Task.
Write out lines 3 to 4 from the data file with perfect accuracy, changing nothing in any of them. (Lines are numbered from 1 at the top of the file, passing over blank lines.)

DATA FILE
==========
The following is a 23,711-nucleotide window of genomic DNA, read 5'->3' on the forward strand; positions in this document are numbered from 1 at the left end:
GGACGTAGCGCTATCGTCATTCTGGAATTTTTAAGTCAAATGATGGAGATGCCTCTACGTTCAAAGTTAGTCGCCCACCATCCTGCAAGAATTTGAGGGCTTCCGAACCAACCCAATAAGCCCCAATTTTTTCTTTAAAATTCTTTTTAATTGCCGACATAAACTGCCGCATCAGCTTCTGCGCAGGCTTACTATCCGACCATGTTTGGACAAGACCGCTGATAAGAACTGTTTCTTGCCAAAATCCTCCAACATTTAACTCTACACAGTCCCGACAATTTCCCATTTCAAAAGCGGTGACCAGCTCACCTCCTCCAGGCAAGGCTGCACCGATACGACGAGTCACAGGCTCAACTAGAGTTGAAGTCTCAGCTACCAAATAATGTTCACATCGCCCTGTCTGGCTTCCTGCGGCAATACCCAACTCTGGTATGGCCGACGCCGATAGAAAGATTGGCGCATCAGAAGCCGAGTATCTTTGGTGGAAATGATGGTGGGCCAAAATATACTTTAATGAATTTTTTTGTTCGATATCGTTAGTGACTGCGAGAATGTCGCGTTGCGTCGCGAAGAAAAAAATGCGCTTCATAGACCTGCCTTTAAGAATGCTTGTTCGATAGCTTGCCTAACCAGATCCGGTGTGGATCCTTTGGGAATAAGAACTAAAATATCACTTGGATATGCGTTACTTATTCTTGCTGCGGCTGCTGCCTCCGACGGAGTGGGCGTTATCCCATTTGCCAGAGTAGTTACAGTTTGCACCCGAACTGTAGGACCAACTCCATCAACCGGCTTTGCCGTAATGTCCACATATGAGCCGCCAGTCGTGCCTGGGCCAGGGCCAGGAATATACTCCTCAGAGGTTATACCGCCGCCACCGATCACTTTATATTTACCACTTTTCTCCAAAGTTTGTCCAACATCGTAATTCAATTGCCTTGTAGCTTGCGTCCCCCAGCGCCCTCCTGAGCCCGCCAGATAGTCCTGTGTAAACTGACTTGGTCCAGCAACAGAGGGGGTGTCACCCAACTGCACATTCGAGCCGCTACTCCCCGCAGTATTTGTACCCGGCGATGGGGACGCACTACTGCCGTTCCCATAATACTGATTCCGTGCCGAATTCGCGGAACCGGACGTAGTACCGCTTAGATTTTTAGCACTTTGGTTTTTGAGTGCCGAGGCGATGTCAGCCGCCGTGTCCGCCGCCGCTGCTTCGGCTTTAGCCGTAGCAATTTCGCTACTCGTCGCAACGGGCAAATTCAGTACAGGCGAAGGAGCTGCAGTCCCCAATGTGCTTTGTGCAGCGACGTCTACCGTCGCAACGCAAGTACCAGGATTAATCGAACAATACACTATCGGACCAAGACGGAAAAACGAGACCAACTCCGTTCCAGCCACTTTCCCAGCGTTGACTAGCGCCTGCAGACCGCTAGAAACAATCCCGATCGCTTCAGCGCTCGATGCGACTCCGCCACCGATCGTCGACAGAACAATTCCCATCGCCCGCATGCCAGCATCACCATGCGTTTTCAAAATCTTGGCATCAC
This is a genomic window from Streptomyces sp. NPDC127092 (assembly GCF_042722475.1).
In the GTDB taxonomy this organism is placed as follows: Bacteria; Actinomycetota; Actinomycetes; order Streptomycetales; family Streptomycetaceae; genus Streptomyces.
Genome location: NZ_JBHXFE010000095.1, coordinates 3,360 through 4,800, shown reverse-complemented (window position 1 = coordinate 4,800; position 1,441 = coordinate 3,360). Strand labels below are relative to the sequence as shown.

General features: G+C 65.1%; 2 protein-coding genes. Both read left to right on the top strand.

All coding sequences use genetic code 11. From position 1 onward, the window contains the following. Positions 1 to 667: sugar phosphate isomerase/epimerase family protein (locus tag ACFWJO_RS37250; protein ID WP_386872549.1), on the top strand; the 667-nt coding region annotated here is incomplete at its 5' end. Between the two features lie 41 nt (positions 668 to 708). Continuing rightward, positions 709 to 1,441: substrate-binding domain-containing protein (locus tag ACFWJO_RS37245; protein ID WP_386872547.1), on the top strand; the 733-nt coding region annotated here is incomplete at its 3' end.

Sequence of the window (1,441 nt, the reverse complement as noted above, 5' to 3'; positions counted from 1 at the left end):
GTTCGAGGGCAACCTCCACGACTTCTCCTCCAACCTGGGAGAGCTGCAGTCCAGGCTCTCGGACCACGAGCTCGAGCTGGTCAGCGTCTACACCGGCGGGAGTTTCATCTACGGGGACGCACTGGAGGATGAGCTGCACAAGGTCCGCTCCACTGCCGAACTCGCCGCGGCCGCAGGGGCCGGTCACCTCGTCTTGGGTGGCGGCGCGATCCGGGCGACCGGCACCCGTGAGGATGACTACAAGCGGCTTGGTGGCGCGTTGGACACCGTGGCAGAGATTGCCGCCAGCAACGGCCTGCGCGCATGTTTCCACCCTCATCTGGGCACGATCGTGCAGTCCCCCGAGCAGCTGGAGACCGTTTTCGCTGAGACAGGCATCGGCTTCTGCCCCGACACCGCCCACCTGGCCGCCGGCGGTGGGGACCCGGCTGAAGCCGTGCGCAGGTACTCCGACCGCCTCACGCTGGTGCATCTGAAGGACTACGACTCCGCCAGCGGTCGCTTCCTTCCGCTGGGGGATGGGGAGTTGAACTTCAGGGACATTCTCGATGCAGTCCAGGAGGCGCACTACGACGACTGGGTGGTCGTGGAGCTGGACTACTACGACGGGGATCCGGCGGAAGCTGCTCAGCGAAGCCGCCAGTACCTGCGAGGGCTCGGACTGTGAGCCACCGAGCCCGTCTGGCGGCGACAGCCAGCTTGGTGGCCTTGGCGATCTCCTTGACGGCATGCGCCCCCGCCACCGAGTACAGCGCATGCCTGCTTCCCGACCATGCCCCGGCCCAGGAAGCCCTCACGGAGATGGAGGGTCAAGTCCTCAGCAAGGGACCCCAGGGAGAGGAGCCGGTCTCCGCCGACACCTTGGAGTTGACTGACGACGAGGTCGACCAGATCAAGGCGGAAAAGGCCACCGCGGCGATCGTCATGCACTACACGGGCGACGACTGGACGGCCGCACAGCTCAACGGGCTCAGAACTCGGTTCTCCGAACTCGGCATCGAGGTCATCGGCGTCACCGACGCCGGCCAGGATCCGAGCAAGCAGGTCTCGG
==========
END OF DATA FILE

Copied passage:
This is a genomic window from Streptomyces sp. NPDC127092 (assembly GCF_042722475.1).
In the GTDB taxonomy this organism is placed as follows: Bacteria; Actinomycetota; Actinomycetes; order Streptomycetales; family Streptomycetaceae; genus Streptomyces.